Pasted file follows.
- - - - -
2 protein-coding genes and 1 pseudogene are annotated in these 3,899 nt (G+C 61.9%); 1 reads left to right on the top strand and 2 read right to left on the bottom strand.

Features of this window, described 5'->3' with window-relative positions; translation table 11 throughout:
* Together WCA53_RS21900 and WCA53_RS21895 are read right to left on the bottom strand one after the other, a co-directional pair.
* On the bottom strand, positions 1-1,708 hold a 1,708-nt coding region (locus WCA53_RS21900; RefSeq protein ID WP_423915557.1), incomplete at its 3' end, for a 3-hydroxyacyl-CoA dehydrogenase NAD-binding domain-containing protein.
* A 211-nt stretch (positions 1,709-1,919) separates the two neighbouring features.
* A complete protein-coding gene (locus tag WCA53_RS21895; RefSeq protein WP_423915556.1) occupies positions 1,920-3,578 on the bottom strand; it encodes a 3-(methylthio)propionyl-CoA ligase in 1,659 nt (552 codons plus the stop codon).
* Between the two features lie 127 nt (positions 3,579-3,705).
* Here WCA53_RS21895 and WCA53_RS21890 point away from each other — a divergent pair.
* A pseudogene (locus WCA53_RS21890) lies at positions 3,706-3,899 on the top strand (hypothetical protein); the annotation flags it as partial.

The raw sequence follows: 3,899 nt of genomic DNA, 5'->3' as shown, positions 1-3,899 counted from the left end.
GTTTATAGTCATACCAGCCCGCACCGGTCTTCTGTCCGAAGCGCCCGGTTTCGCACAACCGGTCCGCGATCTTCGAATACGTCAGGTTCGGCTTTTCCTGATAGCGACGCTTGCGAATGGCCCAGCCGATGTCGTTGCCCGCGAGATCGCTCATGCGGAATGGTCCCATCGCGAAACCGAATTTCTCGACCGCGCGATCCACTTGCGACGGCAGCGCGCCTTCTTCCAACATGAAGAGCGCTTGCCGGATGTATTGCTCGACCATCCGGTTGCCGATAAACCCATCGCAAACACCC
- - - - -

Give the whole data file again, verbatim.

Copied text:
2 protein-coding genes and 1 pseudogene are annotated in these 3,899 nt (G+C 61.9%); 1 reads left to right on the top strand and 2 read right to left on the bottom strand.

Features of this window, described 5'->3' with window-relative positions; translation table 11 throughout:
* Together WCA53_RS21900 and WCA53_RS21895 are read right to left on the bottom strand one after the other, a co-directional pair.
* On the bottom strand, positions 1-1,708 hold a 1,708-nt coding region (locus WCA53_RS21900; RefSeq protein ID WP_423915557.1), incomplete at its 3' end, for a 3-hydroxyacyl-CoA dehydrogenase NAD-binding domain-containing protein.
* A 211-nt stretch (positions 1,709-1,919) separates the two neighbouring features.
* A complete protein-coding gene (locus tag WCA53_RS21895; RefSeq protein WP_423915556.1) occupies positions 1,920-3,578 on the bottom strand; it encodes a 3-(methylthio)propionyl-CoA ligase in 1,659 nt (552 codons plus the stop codon).
* Between the two features lie 127 nt (positions 3,579-3,705).
* Here WCA53_RS21895 and WCA53_RS21890 point away from each other — a divergent pair.
* A pseudogene (locus WCA53_RS21890) lies at positions 3,706-3,899 on the top strand (hypothetical protein); the annotation flags it as partial.

The raw sequence follows: 3,899 nt of genomic DNA, 5'->3' as shown, positions 1-3,899 counted from the left end.
GTTTATAGTCATACCAGCCCGCACCGGTCTTCTGTCCGAAGCGCCCGGTTTCGCACAACCGGTCCGCGATCTTCGAATACGTCAGGTTCGGCTTTTCCTGATAGCGACGCTTGCGAATGGCCCAGCCGATGTCGTTGCCCGCGAGATCGCTCATGCGGAATGGTCCCATCGCGAAACCGAATTTCTCGACCGCGCGATCCACTTGCGACGGCAGCGCGCCTTCTTCCAACATGAAGAGCGCTTGCCGGATGTATTGCTCGACCATCCGGTTGCCGATAAACCCATCGCAAACACCC